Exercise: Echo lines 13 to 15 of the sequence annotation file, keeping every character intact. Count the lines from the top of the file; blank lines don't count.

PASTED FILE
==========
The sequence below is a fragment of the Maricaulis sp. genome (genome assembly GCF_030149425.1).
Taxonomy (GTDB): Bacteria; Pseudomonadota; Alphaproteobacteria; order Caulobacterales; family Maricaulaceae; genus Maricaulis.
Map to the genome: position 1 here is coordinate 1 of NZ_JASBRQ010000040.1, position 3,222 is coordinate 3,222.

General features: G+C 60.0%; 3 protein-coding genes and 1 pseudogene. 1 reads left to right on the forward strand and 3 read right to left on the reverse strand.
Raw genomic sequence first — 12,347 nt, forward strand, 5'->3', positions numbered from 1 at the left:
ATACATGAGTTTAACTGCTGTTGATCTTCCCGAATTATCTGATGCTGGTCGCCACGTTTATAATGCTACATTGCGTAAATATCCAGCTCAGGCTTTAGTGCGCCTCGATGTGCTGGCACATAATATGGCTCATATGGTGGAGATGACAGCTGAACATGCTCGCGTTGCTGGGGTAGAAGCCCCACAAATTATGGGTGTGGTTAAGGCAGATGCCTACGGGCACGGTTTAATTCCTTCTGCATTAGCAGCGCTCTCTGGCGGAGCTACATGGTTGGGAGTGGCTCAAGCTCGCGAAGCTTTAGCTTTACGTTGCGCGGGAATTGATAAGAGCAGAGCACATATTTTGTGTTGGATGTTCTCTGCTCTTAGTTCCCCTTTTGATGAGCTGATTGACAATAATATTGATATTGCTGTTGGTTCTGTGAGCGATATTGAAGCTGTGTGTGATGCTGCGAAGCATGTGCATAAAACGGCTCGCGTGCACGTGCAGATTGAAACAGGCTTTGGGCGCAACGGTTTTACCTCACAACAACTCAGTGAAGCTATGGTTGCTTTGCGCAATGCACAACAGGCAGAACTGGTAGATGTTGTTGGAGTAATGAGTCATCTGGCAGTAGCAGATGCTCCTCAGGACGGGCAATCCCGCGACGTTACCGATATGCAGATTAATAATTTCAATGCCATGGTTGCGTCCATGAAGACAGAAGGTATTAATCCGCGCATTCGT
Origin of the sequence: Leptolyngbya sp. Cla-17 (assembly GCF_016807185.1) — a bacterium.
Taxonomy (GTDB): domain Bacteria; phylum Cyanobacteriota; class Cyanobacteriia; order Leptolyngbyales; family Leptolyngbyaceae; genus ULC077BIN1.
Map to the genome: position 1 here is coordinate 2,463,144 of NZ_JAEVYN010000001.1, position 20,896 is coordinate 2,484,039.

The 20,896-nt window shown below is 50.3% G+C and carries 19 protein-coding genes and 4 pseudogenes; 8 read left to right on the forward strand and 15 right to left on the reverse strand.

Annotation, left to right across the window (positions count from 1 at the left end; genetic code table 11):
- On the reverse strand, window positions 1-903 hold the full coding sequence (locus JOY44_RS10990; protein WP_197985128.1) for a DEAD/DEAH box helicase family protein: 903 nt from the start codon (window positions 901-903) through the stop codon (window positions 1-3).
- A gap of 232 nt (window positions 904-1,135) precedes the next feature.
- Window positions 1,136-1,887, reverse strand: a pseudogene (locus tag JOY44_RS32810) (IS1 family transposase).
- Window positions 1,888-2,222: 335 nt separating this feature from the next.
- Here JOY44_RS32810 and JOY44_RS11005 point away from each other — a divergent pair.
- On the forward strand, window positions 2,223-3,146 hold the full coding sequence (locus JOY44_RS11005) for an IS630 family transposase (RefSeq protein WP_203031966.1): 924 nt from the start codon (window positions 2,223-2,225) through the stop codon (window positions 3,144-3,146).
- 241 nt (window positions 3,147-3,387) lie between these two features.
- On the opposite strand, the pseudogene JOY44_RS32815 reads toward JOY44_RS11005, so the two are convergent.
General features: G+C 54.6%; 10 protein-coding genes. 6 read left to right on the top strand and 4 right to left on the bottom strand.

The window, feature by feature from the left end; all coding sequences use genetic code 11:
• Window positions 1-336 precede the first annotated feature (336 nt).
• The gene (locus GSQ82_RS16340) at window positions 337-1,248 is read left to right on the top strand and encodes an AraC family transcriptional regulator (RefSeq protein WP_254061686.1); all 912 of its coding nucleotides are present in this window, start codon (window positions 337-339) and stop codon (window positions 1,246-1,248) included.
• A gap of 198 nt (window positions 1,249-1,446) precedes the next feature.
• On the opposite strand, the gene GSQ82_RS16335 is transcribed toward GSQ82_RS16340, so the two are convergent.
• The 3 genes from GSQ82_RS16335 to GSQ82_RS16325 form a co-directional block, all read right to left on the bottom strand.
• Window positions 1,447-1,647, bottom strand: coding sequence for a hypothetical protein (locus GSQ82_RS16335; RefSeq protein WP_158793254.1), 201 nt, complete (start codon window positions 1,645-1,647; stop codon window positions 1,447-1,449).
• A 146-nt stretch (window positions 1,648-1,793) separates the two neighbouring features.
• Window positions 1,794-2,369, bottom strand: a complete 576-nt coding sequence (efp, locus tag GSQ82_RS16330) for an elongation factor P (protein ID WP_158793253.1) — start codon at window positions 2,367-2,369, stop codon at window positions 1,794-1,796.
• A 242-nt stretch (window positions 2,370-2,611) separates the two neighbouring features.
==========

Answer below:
- A gap of 232 nt (window positions 904-1,135) precedes the next feature.
- Window positions 1,136-1,887, reverse strand: a pseudogene (locus tag JOY44_RS32810) (IS1 family transposase).
- Window positions 1,888-2,222: 335 nt separating this feature from the next.